I really am glad in a way that I’ve had to many problems with Visual Studio. By actually trying to solve them, I’ve become a lot more comfortable with it.
In order to make good use of my newfound skills and in order to work on my project at EA, I decided yesterday to compile Windows Frotz on my ETC machine.
I’d like to reiterate at this stage that the regular Frotz is Unix-only, which means that it won’t natively work on Windows, unlike Linux and OS X. It will probably work on Windows with Cygwin but I don’t want to get into that at this stage.
I installed the version of Visual Studio that David Kinder, the developer of Windows Frotz recommended, Visual Studio 2008, after downloading it through Carnegie Mellon’s Dreamspark program. The project opened and, by then, I knew how to deal with the missing libraries. It really all went very smoothly until Visual Studio complained about missing a DirectX header, specifically
Based on what I found on the web, I had to install the DirectX Software Development Kit, or DXSDK. That proved to be very problematic. I need two header files that probably total 10 kilobytes in size, but Microsoft will only provide those as part of the whole DXSDK package, which is a 550 megabyte installation file that installs to 1.2 gigabyte package. And the installation process takes a while. And the installation invariably failed until I restarted my computer today.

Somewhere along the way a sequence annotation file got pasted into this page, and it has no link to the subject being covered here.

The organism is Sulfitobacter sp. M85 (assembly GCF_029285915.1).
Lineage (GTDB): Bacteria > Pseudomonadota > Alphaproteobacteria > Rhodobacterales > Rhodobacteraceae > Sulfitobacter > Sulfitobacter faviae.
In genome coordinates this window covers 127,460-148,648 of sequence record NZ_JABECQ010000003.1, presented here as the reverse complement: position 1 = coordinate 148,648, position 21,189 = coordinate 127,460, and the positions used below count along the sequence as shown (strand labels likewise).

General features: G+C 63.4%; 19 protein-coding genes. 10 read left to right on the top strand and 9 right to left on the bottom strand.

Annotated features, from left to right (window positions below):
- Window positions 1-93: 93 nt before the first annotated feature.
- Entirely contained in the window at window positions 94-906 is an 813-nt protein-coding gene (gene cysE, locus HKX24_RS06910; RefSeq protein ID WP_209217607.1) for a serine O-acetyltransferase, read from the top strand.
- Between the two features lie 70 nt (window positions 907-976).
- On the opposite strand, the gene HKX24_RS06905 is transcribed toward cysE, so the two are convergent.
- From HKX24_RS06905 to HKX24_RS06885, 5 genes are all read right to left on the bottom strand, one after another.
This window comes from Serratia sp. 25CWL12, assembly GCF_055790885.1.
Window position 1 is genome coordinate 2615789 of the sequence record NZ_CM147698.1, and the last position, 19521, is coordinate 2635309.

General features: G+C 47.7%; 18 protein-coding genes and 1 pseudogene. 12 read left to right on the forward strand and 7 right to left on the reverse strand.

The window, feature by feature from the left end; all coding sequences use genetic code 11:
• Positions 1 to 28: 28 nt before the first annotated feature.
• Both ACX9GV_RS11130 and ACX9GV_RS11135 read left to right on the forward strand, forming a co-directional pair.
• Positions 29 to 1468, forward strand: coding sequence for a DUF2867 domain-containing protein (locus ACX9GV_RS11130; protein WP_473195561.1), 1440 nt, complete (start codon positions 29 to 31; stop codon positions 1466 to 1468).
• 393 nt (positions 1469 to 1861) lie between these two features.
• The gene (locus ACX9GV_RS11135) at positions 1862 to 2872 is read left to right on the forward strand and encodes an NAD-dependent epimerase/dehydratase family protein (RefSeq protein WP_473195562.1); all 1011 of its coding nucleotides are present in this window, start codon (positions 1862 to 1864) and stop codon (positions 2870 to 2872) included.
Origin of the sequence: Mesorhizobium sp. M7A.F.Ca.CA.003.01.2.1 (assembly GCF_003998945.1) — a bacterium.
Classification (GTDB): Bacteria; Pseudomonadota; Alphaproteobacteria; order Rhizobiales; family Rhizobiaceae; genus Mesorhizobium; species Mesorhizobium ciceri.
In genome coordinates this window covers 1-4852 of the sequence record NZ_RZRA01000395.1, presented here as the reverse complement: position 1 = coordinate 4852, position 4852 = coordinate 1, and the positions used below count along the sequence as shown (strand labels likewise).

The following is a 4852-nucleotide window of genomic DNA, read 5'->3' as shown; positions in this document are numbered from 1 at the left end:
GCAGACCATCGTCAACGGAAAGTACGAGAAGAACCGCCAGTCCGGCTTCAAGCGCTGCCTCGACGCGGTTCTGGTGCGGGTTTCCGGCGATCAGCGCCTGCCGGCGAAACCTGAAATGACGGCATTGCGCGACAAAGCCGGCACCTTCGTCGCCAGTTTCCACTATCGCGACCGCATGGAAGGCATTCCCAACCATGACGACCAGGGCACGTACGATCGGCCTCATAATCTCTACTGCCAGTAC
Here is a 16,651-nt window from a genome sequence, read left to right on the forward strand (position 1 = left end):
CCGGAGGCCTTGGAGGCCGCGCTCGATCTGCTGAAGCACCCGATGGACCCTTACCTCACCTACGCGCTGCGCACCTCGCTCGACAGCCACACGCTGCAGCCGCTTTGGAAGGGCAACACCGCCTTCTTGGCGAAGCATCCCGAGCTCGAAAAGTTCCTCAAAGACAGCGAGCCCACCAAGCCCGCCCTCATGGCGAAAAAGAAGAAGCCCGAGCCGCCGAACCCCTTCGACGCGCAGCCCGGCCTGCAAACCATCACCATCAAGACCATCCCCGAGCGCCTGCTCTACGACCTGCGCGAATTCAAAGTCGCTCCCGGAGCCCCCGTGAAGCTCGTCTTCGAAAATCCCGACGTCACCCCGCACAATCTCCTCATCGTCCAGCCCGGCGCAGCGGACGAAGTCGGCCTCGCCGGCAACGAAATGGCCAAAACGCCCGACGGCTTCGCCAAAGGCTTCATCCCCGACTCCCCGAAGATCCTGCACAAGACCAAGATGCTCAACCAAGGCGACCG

I’m not near my ETC computer now, but I suppose that part of the compilation will resolve once I add the DirectX directory to my include path in Visual Studio.
What puzzles me greatly here, however, is that I don’t remember ever doing that on my Mac. And it’s not as if the DirectX SDK could have remained from a previous project: it was a completely fresh install of Windows. It’s not really a huge issue and I now have better understanding of how the DirectX SDK works. But it still bothers me that I can’t explain it.